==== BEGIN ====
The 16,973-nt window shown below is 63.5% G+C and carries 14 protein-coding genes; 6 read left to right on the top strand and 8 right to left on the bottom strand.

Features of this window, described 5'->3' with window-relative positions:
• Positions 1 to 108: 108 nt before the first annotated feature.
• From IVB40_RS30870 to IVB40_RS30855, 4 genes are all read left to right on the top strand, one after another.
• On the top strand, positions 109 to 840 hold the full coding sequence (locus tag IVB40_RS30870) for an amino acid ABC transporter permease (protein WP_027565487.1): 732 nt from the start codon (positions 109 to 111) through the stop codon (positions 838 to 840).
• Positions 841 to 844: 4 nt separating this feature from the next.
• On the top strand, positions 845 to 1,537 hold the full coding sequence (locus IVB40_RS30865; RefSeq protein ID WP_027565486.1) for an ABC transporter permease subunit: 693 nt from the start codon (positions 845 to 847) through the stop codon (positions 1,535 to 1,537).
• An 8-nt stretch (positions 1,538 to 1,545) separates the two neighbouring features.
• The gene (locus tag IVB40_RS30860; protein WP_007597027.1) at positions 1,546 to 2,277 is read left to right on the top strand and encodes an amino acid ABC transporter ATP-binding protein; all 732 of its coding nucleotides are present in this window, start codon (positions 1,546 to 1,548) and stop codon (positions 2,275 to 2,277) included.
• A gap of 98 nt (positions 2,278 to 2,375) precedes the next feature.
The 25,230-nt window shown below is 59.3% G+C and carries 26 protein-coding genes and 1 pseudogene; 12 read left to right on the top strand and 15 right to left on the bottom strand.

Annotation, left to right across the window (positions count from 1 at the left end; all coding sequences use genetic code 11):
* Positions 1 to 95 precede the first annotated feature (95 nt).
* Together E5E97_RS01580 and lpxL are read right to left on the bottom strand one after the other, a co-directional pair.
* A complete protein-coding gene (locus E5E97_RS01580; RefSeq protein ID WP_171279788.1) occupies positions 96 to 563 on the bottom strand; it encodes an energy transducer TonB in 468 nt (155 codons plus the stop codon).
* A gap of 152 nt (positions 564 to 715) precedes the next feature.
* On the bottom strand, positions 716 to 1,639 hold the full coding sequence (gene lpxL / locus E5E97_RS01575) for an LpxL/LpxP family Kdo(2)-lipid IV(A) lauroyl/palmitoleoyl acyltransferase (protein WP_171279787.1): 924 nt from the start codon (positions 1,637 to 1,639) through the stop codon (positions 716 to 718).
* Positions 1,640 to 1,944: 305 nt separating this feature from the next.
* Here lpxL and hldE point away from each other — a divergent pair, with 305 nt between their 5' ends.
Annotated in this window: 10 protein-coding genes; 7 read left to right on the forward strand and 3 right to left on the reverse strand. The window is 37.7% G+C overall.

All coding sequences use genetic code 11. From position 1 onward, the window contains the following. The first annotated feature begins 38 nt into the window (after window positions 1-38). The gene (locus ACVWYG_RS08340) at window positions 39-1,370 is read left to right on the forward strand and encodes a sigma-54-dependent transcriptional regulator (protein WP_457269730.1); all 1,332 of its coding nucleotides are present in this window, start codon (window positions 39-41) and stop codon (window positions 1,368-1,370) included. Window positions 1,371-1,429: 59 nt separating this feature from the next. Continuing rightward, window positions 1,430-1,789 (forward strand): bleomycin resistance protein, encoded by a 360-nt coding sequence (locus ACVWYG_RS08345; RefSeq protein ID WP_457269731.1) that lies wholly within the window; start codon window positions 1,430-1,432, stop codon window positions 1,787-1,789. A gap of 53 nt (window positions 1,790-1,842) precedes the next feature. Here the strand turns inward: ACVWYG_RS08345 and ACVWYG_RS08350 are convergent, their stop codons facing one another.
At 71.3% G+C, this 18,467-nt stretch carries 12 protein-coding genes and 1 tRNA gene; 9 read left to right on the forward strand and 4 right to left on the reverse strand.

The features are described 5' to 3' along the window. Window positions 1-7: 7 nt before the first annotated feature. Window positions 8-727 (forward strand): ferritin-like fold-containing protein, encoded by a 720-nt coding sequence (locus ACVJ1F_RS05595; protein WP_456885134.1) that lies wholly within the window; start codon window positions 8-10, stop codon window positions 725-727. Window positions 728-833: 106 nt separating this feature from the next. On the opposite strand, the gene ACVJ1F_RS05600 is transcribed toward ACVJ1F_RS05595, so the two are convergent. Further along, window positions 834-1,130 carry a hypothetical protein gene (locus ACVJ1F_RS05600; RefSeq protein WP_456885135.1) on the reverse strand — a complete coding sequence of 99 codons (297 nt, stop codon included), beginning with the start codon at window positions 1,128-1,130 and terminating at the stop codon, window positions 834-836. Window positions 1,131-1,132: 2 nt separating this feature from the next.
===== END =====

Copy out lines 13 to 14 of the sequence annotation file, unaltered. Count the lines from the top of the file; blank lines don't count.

* Positions 1 to 95 precede the first annotated feature (95 nt).
* Together E5E97_RS01580 and lpxL are read right to left on the bottom strand one after the other, a co-directional pair.